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How to be a Successful Leadership Communicator
by Jacqueline Moore
 
       
   

As a business leader, one of the most important leadership skills you’ll ever demonstrate is knowing how to communicate. When you think about it, most business leadership consists of communication of one sort or another.

You hold meetings with staff or board members or suppliers, you interview potential managers, you meet customers and shareholders, you chat in the corridor or on the phone. All of these formal and informal moments offer you the chance to influence, to enthuse and to inspire.

So how can you make the most of these moments - how can you become a truly successful communicator?

Communication involves a variety of interactions. It involves discussing, and listening, and debating. But communication also often involves a senior executive passing on some information. This may seem a fairly simple task. But it’s amazing how often business leaders don’t give enough information, or shroud it in jargon, or tell the wrong people.

HOW you pass on information can significantly affect what happens next. If you want people (whether your staff or your suppliers or customers) to act on the information, you need to make sure they understand it. And that’s not as simple as it sounds.

There are several lessons we can learn here from people whose whole business is communication. Journalists depend entirely on their words. And journalists are taught a range of tips and techniques for making their information compelling, interesting and easy to understand. Many of these techniques are just as useful for business executives, and are well worth exploring.

Simple and brief, yet memorable

I’ve found that thinking about how news stories work in newspapers, for example, can help executives communicate complex messages in a simple, brief and yet memorable way, both in print and in person.

News stories are designed to grab our attention from the opening sentence. They try to tell us the news in simple, easy-to-understand language. And they don’t assume we know much about the subject already. So when you as a business executive have some information to pass on, it’s worth trying to compile it as a news story - that way, you won’t miss out anything vital.

So what makes a good a news story? In an ideal world, the opening paragraph should:

- sum up the story
- have the most important facts first
- be short and punchy and contain only essential facts
- use emotive words early on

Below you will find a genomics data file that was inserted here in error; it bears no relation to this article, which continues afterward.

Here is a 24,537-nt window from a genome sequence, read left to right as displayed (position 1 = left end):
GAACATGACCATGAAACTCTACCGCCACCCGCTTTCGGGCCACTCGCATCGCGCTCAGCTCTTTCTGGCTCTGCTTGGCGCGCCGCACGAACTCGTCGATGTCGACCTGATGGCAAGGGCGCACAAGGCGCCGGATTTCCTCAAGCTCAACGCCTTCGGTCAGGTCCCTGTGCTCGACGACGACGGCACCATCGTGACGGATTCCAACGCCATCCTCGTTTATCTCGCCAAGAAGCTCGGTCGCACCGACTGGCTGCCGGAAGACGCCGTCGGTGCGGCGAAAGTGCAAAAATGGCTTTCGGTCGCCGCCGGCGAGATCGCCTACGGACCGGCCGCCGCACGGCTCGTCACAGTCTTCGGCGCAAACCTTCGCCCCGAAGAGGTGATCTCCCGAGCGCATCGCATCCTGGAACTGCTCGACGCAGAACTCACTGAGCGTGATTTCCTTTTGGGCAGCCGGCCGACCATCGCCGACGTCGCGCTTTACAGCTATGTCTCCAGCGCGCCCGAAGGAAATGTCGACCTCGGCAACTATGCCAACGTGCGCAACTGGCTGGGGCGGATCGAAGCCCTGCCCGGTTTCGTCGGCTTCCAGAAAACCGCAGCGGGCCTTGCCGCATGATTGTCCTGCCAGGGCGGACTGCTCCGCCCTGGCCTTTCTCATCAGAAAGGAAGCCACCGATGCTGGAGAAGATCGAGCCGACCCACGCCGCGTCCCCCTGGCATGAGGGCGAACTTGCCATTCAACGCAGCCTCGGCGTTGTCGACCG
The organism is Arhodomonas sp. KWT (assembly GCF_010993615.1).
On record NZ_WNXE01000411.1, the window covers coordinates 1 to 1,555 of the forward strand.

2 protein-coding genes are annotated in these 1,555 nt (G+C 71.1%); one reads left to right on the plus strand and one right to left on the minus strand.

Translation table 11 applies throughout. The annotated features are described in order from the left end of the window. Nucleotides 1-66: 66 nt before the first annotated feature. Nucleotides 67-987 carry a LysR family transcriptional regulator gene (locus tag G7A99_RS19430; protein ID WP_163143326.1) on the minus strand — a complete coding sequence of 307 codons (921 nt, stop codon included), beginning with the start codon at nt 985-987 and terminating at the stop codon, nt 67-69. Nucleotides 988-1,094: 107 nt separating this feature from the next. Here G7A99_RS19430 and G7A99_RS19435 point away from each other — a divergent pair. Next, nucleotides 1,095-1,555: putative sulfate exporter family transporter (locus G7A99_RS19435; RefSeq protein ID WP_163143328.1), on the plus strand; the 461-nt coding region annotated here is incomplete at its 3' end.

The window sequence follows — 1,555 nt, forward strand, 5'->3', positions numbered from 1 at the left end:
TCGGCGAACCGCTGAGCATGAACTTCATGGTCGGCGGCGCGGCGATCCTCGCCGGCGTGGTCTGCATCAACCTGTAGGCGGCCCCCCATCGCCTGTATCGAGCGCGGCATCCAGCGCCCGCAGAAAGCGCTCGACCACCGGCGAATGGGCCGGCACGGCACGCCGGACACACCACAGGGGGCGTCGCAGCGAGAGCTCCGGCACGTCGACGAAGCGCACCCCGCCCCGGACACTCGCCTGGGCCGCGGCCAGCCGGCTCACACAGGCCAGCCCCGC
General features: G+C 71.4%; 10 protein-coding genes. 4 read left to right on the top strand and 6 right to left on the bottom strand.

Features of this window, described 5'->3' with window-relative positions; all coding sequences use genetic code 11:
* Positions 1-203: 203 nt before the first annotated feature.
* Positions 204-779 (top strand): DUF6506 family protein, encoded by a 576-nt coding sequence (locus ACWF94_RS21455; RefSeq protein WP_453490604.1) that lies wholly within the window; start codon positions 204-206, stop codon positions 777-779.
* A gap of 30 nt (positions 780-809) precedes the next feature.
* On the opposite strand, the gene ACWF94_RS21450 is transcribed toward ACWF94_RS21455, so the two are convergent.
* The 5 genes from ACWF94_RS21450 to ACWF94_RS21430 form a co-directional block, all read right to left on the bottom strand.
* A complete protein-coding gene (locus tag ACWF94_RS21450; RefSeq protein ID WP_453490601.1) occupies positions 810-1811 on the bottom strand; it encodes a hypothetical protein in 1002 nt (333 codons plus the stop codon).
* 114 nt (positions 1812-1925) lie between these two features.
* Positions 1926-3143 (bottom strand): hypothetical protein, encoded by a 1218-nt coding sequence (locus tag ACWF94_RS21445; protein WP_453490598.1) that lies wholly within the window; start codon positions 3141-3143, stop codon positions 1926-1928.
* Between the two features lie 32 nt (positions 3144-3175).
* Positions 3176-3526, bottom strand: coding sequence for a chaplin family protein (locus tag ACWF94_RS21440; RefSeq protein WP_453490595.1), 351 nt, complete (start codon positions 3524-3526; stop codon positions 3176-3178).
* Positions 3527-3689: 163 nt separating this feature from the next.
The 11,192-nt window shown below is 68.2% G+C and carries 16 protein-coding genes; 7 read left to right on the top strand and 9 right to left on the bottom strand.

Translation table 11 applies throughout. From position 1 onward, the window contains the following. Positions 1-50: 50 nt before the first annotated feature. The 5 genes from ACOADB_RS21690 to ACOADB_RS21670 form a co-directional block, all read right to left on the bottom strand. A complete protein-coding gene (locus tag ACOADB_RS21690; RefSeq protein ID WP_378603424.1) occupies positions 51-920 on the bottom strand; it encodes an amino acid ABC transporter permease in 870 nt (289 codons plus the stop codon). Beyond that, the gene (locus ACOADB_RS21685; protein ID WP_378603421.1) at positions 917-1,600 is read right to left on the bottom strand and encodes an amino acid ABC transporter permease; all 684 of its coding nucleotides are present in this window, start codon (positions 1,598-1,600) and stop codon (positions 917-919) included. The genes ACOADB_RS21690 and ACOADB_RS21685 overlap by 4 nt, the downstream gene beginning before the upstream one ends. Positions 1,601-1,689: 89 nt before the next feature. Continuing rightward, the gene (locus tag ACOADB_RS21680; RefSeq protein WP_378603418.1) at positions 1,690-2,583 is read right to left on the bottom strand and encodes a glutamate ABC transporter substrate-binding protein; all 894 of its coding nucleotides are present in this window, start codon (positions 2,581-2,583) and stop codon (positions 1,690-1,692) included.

- possibly contain an appropriate quote
- appeal to the reader in his or her area, in his or her business, or because it affects his or her pocket or way of life.

Answer all the questions

That’s a lot to fit into a few lines. So the easiest thing to do is make sure your opening paragraph answers all the questions a reader may have:
Who? What? How? Where? When? Why?

Take an example of a news story from a business newspaper:
Who? Former senior executives at X Corp
What? were arrested
How? by FBI agents
Where? in New York
When? today
Why? on suspicions of tax evasion.

This works equally well when you’re announcing something to your staff (the order in which you answer the questions can vary):
Who? I (John Doe, CEO of Y Company,)
What? want to thank
Where? all of you in our Toronto division
Why? for raising sales an impressive 5 per cent
When? in the fourth quarter
How? and invite you all to a celebration lunch next week.

In a news story, it’s important not to venture your own opinion or comment. The above item may appear to cross this line - it describes the sales increase as ‘impressive’ - but further down in the story (or in the internal memo or in the email to staff) the writer could justify the use of the word ‘impressive’ by comparing it with the target or with increases in previous quarters.

If the fundamental purpose of news is to inform, it’s essential that you allow your readers to make up their own minds on the information you provide. Do not try to sell your own opinion as fact.

To sum up, the crucial point to remember when you’re communicating information is that the most important information should appear first. If you do that, answering all the questions as suggested, there’s a good chance that you’ll get your message across and that everyone will understand it.


       
   
 
       
   

The Author

Jacqueline Moore

Jacqueline Moore, the bestselling co-author of ‘The Seven Failings of Really Useless Leaders’, publishes her strategies for leadership rebels every week at RebelTalk. If you’re ready to relaunch your leadership style, make more business more successful, and have more fun, get your FREE subscription now at www.rebeltalk.net .

 
       
   
 
       
   
Many more articles in Communications in The CEO Refresher Archives
 
       
   
 
       
   
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Copyright 2009 by Jacqueline Moore. All rights reserved.

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